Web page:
If you drive 50 miles south of downtown Houston, you’ll come face to face with the ocean. Houstonians don’t just love Galveston because it’s our nearest beach—it also has a legendary background that inspires celebration. Once the capital of Texas and the largest Texan city, Galveston had the distinction of having the first post office in Texas, the first opera house, first gas lights, first telephone, and the first electric lights. Its sprawling port (one of the oldest in the Gulf of Mexico) made it the commercial epicenter of Texas, a modern mecca formerly known as “The Wall Street of the South.” Galveston’s course was forever changed with the Great Storm of 1900, which is still to this day the deadliest natural disaster America has ever seen. Though it never quite regained its previous status, Galveston carried on to become the ultimate embodiment of restoration and recovery. 


San Luis Resort pool and patio area

Tremont House has been a Galveston institution as one of the swankiest hotels around since 1839. Though the original iterations succumbed to fire and hurricane alike, in typical Galvestonian fashion, it was proudly relocated in a historic 1879 building to its current chic-romantic state on The Strand. Complete with a rooftop bar and a killer 360 view, Tremont’s legacy stands firm. Built in 1911, Hotel Galvez is the only historic beachfront hotel on the entire Gulf Coast of Texas. If the swim-up bar, health spa, and excellent restaurant don’t move you, their guided ghost tours certainly will. Another excellent choice for beachfront accommodations is The San Luis Resort on the Seawall. With 10 unique restaurants from steakhouse to posh Italian to seafood, the San Luis does not disappoint.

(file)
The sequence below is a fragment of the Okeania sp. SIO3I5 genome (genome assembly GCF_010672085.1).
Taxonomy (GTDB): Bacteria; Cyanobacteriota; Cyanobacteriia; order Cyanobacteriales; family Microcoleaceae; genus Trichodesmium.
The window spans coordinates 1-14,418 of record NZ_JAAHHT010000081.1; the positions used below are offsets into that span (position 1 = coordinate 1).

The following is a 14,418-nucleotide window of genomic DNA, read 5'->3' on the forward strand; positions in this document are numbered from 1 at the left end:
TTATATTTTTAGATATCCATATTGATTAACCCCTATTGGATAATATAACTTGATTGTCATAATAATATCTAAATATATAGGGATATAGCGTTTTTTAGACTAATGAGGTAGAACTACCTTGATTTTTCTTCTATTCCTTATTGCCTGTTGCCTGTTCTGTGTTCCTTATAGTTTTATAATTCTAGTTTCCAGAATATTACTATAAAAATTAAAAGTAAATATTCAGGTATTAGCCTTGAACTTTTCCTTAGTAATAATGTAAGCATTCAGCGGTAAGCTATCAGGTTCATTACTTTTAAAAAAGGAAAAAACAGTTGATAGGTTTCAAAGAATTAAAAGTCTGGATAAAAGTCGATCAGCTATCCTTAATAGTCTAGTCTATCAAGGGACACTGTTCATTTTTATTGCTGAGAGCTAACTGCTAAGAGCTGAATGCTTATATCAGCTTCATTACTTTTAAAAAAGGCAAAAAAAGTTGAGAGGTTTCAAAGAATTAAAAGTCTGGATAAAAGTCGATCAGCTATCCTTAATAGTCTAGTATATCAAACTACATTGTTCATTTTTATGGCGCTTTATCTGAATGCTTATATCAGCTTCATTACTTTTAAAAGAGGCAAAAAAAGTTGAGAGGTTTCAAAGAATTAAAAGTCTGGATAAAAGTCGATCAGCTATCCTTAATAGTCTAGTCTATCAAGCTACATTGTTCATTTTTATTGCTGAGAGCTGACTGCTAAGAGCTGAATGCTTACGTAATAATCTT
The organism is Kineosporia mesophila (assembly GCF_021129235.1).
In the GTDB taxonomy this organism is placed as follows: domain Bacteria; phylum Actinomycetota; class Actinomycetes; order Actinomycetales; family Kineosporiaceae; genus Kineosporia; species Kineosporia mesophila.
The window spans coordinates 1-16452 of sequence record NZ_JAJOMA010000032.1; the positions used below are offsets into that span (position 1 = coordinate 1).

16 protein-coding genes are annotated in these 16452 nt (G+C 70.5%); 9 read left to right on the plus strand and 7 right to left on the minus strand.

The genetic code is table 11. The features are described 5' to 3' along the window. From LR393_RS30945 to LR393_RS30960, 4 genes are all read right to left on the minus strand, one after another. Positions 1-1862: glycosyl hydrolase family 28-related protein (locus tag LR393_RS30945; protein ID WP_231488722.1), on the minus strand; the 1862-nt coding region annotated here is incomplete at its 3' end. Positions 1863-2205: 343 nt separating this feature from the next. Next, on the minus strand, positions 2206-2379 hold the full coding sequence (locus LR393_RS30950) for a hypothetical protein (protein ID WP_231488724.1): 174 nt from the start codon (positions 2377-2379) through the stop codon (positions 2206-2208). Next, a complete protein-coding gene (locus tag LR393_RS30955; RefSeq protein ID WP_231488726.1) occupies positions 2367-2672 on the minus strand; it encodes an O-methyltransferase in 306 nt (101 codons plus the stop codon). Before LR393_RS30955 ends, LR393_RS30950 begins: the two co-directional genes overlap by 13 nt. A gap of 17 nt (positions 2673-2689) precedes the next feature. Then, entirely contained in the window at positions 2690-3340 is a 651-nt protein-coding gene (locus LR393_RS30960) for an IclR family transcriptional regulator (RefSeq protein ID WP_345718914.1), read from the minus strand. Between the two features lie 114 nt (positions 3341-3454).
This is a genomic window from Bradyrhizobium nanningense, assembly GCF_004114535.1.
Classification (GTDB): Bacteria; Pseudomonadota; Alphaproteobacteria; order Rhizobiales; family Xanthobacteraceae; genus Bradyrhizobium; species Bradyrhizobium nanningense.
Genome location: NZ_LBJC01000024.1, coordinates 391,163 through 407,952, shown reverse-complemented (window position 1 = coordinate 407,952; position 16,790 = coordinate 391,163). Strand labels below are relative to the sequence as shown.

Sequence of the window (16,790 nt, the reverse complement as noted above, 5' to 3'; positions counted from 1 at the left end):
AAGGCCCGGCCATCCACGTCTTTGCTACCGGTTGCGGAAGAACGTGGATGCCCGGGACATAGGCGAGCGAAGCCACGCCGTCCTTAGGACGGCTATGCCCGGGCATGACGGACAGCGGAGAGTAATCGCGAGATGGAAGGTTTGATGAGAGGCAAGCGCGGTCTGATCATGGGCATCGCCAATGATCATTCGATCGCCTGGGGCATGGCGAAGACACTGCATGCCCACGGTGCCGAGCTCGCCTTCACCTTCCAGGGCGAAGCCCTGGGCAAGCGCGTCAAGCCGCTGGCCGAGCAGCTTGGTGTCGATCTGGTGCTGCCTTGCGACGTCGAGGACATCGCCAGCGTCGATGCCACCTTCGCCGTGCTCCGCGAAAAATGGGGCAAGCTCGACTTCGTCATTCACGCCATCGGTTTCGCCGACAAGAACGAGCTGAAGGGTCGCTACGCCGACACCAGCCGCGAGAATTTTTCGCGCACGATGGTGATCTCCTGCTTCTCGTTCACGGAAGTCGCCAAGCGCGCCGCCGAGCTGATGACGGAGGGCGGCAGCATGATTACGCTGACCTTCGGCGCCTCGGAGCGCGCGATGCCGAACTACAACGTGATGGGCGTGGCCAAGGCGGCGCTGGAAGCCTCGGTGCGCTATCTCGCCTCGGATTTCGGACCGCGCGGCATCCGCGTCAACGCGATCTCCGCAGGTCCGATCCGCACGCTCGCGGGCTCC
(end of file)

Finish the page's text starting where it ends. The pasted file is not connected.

Check out more Galveston-centric hotels here.


Crab statue outside Gaido's Seafood Restaurant

The name Gaido is basically synonymous with Galveston at this point, as the first Gaido restaurant opened in 1911. Whether you’re in the mood fried shrimp, raw oyster, or seared tuna steak, Gaido’s has you covered. Rudy & Paco serves seafood with a Latin twist, with upscale ceviche, empanadas, and a bread pudding that’s to die for. Mosquito Cafe has a romantic but casual vibe particularly well-suited for brunch, while Bronco Burritos is the go-to for Tex-Mex breakfast. Eatcetera has the perfect feel for a small island cafe with a rotating menu of soup specials to accompany sandwiches that never fail to hit the spot.

Check out more Galveston-centric restaurants here.


Galveston Pleasure Pier at sunset

In the 1920s, Galveston garnered quite the saucy reputation as a city of sin where one could drink and gamble and do the Charleston shimmy on the pier. Today, you can shimmy yourself down to Robert’s Lafitte, a Galveston LGBT mainstay going 50 years strong. Drag shows and pageants, comedy, and pool, at Lafitte’s, everyone’s local. Rumors Beach Bar is another island gay bar with karaoke, drag, and a gorgeous waterfront view. Historic tours are what Galveston does best, so don’t miss The Galveston Historical Foundation’s tours of Bishop’s Palace, Ashton Villa, and the 1877 Tall Ship Elissa. To get your thrill-seeking kicks, head to the Pleasure Pier for roller coasters and funnel cakes, boardwalk style.

Check out more Galveston-centric things to do here.